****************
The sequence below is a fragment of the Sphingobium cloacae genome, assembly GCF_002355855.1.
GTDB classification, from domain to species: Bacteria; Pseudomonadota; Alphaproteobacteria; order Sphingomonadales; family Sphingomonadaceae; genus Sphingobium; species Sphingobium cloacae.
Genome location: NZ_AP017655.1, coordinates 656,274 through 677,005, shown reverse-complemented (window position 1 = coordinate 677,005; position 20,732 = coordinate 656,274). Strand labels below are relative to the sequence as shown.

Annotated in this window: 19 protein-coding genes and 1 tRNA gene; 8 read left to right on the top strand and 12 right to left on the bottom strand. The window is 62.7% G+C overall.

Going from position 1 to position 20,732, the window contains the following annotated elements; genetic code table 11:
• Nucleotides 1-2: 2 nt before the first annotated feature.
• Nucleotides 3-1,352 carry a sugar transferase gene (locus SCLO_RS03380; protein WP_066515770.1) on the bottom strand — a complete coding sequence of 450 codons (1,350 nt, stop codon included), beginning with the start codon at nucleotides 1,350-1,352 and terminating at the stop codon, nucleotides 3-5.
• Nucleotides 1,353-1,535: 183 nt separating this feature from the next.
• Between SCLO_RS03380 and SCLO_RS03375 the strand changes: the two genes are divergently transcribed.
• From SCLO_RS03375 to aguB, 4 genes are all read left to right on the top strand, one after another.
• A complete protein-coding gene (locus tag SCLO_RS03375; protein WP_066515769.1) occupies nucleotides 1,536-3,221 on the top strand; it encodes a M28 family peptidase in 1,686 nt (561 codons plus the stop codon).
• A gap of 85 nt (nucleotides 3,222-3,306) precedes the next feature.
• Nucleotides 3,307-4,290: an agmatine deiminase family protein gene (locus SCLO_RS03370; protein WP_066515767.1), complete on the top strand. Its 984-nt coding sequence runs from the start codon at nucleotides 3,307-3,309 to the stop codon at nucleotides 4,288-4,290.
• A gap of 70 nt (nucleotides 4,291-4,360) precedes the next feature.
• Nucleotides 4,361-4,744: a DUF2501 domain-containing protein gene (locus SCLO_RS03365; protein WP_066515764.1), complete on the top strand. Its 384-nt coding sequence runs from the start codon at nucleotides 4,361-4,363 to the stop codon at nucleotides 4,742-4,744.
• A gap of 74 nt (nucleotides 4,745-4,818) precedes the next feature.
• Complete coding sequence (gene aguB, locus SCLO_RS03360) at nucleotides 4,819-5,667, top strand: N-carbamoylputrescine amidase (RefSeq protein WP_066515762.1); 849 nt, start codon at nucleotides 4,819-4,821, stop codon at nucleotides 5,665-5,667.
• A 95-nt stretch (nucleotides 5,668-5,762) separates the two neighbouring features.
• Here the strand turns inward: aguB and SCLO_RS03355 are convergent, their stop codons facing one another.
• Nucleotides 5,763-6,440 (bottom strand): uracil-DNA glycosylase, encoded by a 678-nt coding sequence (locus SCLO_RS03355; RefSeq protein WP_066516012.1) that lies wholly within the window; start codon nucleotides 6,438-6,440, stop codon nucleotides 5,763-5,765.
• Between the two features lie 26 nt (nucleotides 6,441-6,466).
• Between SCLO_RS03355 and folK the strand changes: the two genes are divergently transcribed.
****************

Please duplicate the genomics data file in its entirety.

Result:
The sequence below is a fragment of the Sphingobium cloacae genome, assembly GCF_002355855.1.
GTDB classification, from domain to species: Bacteria; Pseudomonadota; Alphaproteobacteria; order Sphingomonadales; family Sphingomonadaceae; genus Sphingobium; species Sphingobium cloacae.
Genome location: NZ_AP017655.1, coordinates 656,274 through 677,005, shown reverse-complemented (window position 1 = coordinate 677,005; position 20,732 = coordinate 656,274). Strand labels below are relative to the sequence as shown.

Annotated in this window: 19 protein-coding genes and 1 tRNA gene; 8 read left to right on the top strand and 12 right to left on the bottom strand. The window is 62.7% G+C overall.

Going from position 1 to position 20,732, the window contains the following annotated elements; genetic code table 11:
• Nucleotides 1-2: 2 nt before the first annotated feature.
• Nucleotides 3-1,352 carry a sugar transferase gene (locus SCLO_RS03380; protein WP_066515770.1) on the bottom strand — a complete coding sequence of 450 codons (1,350 nt, stop codon included), beginning with the start codon at nucleotides 1,350-1,352 and terminating at the stop codon, nucleotides 3-5.
• Nucleotides 1,353-1,535: 183 nt separating this feature from the next.
• Between SCLO_RS03380 and SCLO_RS03375 the strand changes: the two genes are divergently transcribed.
• From SCLO_RS03375 to aguB, 4 genes are all read left to right on the top strand, one after another.
• A complete protein-coding gene (locus tag SCLO_RS03375; protein WP_066515769.1) occupies nucleotides 1,536-3,221 on the top strand; it encodes a M28 family peptidase in 1,686 nt (561 codons plus the stop codon).
• A gap of 85 nt (nucleotides 3,222-3,306) precedes the next feature.
• Nucleotides 3,307-4,290: an agmatine deiminase family protein gene (locus SCLO_RS03370; protein WP_066515767.1), complete on the top strand. Its 984-nt coding sequence runs from the start codon at nucleotides 3,307-3,309 to the stop codon at nucleotides 4,288-4,290.
• A gap of 70 nt (nucleotides 4,291-4,360) precedes the next feature.
• Nucleotides 4,361-4,744: a DUF2501 domain-containing protein gene (locus SCLO_RS03365; protein WP_066515764.1), complete on the top strand. Its 384-nt coding sequence runs from the start codon at nucleotides 4,361-4,363 to the stop codon at nucleotides 4,742-4,744.
• A gap of 74 nt (nucleotides 4,745-4,818) precedes the next feature.
• Complete coding sequence (gene aguB, locus SCLO_RS03360) at nucleotides 4,819-5,667, top strand: N-carbamoylputrescine amidase (RefSeq protein WP_066515762.1); 849 nt, start codon at nucleotides 4,819-4,821, stop codon at nucleotides 5,665-5,667.
• A 95-nt stretch (nucleotides 5,668-5,762) separates the two neighbouring features.
• Here the strand turns inward: aguB and SCLO_RS03355 are convergent, their stop codons facing one another.
• Nucleotides 5,763-6,440 (bottom strand): uracil-DNA glycosylase, encoded by a 678-nt coding sequence (locus SCLO_RS03355; RefSeq protein WP_066516012.1) that lies wholly within the window; start codon nucleotides 6,438-6,440, stop codon nucleotides 5,763-5,765.
• Between the two features lie 26 nt (nucleotides 6,441-6,466).
• Between SCLO_RS03355 and folK the strand changes: the two genes are divergently transcribed.